If you’re going to trust your customers and clients to buy now, pay later via offline trade credit, it's vital to know how conscientious they usually are when it comes to paying off their debts. If they have a history of late payments – or worse, non-payments – you could be at risk of losing out on cash.
This is obviously bad news for your business. The longer you wait for invoices to be paid, the greater strain your cash flow will be under. As we’ve covered in a previous article, poor cash flow can lead to a myriad of issues including stifled growth, inability to pay your own business debts and outright insolvency.
What does ‘creditworthy’ mean?
Business creditworthiness refers to how likely or unlikely a business is to pay off their debts – it works in a very similar way to your personal credit score. Lenders such as banks will look at this before they decide whether to lend, how much to lend and what interest rates and repayment terms to apply, so they can minimise risk as much as possible.
In a similar way, a B2B merchant or marketplace needs to assess the creditworthiness of their customers before deciding whether to extend trade credit and provide the option to buy now, pay later. Still, when a supplier chooses to offer pay later options and finances these from their own books, they may be subjecting themselves to unnecessary risk.
A business with a low credit score is not considered creditworthy as they are more likely to struggle to pay off their debt, based on an assessment of their past transactions. Conversely, a business with a reputation for paying their invoices in full and on time will likely be a safe customer to trade with.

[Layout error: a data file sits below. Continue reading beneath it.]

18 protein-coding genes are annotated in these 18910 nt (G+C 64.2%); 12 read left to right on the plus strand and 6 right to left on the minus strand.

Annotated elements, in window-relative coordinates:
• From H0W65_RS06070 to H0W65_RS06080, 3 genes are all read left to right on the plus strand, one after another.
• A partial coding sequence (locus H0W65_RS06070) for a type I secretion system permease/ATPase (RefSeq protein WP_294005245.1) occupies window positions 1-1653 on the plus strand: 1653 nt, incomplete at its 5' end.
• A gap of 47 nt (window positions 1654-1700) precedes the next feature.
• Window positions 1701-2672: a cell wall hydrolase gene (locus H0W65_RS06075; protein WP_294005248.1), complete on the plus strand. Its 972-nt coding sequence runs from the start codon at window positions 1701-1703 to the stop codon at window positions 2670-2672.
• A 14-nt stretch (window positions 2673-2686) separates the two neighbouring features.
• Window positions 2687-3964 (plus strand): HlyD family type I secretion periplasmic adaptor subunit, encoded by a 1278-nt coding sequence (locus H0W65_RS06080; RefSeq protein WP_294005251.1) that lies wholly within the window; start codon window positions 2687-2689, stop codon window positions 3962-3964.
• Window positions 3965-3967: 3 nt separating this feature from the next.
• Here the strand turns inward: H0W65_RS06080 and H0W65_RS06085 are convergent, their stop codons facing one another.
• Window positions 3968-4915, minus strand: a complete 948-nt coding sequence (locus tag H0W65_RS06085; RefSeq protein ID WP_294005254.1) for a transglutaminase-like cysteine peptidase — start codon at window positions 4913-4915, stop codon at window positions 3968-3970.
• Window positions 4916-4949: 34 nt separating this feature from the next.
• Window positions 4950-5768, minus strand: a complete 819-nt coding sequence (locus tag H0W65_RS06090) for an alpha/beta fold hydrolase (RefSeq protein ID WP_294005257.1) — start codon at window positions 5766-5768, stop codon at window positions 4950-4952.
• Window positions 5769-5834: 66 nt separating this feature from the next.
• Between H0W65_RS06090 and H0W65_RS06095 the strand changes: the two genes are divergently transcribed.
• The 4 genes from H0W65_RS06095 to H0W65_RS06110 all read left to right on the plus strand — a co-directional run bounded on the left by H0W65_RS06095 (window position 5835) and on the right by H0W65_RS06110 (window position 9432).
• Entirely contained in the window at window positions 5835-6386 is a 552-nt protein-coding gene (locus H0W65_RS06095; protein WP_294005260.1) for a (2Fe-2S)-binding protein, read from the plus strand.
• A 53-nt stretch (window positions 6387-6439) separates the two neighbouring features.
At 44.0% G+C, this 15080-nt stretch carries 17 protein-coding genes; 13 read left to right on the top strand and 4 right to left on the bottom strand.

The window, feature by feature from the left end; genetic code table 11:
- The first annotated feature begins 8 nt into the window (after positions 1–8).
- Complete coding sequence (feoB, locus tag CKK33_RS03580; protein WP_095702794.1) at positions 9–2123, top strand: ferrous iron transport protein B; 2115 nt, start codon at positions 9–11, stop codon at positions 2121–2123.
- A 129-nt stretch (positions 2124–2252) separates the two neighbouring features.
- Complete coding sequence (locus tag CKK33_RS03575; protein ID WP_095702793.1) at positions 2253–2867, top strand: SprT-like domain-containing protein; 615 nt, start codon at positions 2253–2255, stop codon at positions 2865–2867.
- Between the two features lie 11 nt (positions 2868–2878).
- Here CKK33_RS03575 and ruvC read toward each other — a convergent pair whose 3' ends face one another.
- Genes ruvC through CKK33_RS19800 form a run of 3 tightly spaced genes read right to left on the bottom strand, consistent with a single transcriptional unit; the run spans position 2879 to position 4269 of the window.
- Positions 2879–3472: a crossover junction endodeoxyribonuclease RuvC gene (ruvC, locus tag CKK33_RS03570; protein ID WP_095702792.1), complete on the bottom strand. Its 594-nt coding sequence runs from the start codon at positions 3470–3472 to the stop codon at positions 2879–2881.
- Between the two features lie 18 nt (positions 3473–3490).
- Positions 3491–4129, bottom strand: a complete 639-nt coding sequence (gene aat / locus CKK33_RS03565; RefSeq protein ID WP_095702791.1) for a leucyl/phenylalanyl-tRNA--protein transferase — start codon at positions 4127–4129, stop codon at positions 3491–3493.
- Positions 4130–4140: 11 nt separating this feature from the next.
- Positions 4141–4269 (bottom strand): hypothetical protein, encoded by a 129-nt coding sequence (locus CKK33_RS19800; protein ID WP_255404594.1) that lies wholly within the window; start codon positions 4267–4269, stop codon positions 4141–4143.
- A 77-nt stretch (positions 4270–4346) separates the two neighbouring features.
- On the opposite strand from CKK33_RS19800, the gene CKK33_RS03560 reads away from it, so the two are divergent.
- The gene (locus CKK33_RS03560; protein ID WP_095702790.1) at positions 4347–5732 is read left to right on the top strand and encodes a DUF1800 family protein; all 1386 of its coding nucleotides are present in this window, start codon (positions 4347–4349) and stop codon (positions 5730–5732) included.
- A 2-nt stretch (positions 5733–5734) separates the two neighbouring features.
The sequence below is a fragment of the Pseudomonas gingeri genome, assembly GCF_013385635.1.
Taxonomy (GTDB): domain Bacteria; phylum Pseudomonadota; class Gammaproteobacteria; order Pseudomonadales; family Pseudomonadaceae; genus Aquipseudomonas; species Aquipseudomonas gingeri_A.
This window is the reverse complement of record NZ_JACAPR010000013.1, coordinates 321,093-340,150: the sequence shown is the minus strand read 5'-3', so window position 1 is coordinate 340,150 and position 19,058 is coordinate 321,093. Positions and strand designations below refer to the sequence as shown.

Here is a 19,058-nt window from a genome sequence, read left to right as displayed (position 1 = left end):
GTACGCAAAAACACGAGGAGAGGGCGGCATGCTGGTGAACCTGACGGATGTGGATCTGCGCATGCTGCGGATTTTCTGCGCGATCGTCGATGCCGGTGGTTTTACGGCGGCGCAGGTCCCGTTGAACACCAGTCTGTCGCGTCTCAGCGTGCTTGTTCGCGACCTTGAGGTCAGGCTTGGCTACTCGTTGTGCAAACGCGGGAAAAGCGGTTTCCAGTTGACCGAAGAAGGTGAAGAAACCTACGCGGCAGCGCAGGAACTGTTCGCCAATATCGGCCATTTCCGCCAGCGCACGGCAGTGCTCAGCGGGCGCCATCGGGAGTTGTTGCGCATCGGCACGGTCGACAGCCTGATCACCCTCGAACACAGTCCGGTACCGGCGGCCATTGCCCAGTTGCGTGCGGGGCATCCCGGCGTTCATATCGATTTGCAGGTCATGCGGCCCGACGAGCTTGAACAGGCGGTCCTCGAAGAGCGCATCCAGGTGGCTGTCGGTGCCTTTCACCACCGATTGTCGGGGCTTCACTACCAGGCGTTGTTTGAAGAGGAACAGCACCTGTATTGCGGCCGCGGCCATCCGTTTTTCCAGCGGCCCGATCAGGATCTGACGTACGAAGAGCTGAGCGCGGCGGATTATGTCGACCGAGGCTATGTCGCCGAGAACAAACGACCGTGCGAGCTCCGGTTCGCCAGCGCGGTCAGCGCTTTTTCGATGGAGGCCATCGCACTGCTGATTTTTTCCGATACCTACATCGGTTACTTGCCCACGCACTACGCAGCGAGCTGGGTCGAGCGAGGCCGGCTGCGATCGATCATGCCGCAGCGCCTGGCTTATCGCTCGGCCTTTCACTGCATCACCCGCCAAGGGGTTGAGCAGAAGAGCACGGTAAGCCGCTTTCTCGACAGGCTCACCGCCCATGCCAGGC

You will need to access credit history reports from the likes of Experian or Creditsafe, or use our Hokoscore tool, to inform your lending decisions.
Top tip: It’s handy to know your own business credit score too, because it highlights what risk – if any – is already attached to your business in the eyes of lenders and suppliers. It can take time for an SME to build up a strong credit rating. According to Experian, “businesses in the South West [of England] have the strongest average business credit scores in Britain, while London ranks as the lowest”.
How is business creditworthiness determined?
Business creditworthiness is based on an assessment of:
- Credit repayment history – If past credit has been paid off on time and in full.
- Defaults and late payments – If previous payments have been made late or missed completely. The more late payments, the more the credit score can be affected.
- Debt to income ratios – How much debt a business already has to pay off, compared to how much revenue is coming in.
- General financial standing – This includes financial statements, profits, expenses, the business’ age and more.
How Hokodo can help
Running the finance department of a B2B e-commerce store or marketplace is no mean feat – and that’s before you’ve allocated time, cash and resources to conducting credit and fraud checks on all of your customers. Why not let Hokodo’s expert credit and fraud teams ease the burden?
One key feature of our B2B Buy Now, Pay Later solution is a full credit risk assessment of every business in your client base. This check – which only requires a business name and address and does not impact your customers’ credit score – takes place in the background while your customer shops. By the time they reach the checkout, your customer is presented only with the payment terms for which they’ve already been approved based on their creditworthiness.
A combination of specialist knowledge, information from Companies House and our own research and modelling means that we are able to offer payment terms even to first time buyers.
The benefit to your business of course being that your team no longer has to spend their limited time and resources on carrying out lengthy credit checks.
Book a demo today to find out more about how Hokodo’s B2B Buy Now, Pay Later solution can ease the operational burden of carrying out credit risk assessments on your business customers.